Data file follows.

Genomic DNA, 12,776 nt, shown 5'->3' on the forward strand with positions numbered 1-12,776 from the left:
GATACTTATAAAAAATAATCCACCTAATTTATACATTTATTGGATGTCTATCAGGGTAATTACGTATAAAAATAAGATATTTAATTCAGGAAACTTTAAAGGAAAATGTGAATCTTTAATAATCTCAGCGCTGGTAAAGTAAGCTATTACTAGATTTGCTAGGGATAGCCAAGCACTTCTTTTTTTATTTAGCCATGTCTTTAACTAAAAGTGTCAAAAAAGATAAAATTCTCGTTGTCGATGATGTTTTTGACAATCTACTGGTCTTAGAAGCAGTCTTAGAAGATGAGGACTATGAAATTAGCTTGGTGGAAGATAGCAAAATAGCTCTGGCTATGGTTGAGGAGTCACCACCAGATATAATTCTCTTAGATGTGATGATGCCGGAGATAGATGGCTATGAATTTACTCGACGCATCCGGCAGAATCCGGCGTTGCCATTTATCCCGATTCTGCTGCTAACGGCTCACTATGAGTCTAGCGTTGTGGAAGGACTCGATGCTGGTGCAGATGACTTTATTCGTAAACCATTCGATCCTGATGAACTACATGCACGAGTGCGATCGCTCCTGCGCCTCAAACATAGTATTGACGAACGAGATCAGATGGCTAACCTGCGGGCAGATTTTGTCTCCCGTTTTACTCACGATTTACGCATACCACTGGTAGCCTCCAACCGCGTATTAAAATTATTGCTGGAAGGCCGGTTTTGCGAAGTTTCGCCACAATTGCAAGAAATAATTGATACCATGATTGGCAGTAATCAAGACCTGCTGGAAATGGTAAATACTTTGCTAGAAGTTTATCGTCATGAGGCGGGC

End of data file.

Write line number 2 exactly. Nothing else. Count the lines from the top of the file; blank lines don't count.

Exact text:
GATACTTATAAAAAATAATCCACCTAATTTATACATTTATTGGATGTCTATCAGGGTAATTACGTATAAAAATAAGATATTTAATTCAGGAAACTTTAAAGGAAAATGTGAATCTTTAATAATCTCAGCGCTGGTAAAGTAAGCTATTACTAGATTTGCTAGGGATAGCCAAGCACTTCTTTTTTTATTTAGCCATGTCTTTAACTAAAAGTGTCAAAAAAGATAAAATTCTCGTTGTCGATGATGTTTTTGACAATCTACTGGTCTTAGAAGCAGTCTTAGAAGATGAGGACTATGAAATTAGCTTGGTGGAAGATAGCAAAATAGCTCTGGCTATGGTTGAGGAGTCACCACCAGATATAATTCTCTTAGATGTGATGATGCCGGAGATAGATGGCTATGAATTTACTCGACGCATCCGGCAGAATCCGGCGTTGCCATTTATCCCGATTCTGCTGCTAACGGCTCACTATGAGTCTAGCGTTGTGGAAGGACTCGATGCTGGTGCAGATGACTTTATTCGTAAACCATTCGATCCTGATGAACTACATGCACGAGTGCGATCGCTCCTGCGCCTCAAACATAGTATTGACGAACGAGATCAGATGGCTAACCTGCGGGCAGATTTTGTCTCCCGTTTTACTCACGATTTACGCATACCACTGGTAGCCTCCAACCGCGTATTAAAATTATTGCTGGAAGGCCGGTTTTGCGAAGTTTCGCCACAATTGCAAGAAATAATTGATACCATGATTGGCAGTAATCAAGACCTGCTGGAAATGGTAAATACTTTGCTAGAAGTTTATCGTCATGAGGCGGGC